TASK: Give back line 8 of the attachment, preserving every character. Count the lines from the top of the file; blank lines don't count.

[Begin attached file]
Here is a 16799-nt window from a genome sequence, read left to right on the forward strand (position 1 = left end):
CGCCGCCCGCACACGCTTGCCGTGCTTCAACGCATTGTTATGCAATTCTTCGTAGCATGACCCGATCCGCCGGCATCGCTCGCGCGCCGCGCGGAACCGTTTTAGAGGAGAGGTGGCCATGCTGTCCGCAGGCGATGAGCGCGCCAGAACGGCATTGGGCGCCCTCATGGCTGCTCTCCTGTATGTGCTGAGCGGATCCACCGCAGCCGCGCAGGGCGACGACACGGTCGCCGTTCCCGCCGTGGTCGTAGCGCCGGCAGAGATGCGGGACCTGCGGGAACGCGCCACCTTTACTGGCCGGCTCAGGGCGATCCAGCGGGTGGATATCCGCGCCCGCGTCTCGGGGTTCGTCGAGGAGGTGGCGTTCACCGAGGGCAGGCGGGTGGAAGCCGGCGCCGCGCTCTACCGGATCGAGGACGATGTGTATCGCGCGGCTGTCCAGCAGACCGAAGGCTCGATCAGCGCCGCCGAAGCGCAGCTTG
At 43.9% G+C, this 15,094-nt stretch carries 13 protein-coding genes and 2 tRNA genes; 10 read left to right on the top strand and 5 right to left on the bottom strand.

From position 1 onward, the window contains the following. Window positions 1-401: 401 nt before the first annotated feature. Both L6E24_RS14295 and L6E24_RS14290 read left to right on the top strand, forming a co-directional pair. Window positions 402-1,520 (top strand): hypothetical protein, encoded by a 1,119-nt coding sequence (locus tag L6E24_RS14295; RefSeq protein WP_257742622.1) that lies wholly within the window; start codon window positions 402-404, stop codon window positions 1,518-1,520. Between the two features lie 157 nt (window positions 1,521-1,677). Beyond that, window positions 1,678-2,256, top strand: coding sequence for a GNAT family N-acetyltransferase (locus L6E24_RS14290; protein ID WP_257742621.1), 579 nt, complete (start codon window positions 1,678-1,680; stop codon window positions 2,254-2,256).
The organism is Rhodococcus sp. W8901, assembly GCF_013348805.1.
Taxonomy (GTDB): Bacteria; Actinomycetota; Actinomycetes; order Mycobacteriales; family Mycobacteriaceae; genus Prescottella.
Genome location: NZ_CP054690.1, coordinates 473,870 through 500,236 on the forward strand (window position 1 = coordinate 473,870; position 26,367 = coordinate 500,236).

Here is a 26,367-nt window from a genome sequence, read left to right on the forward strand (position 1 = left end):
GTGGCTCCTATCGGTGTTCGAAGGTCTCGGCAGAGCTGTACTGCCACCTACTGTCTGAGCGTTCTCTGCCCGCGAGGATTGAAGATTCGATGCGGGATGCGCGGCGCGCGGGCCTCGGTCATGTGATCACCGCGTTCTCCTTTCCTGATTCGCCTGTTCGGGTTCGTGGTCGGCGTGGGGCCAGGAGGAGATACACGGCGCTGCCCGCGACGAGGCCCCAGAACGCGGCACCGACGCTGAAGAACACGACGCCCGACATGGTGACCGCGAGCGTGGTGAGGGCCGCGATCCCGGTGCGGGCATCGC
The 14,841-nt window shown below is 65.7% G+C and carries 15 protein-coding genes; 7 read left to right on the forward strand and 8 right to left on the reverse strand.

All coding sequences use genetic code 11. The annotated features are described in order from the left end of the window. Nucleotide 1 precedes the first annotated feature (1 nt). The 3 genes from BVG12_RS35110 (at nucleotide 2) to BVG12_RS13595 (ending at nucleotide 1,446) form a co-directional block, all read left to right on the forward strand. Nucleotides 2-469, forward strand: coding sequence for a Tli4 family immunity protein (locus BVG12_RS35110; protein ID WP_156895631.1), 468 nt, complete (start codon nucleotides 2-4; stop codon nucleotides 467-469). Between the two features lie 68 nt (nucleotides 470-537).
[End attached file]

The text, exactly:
Here is a 26,367-nt window from a genome sequence, read left to right on the forward strand (position 1 = left end):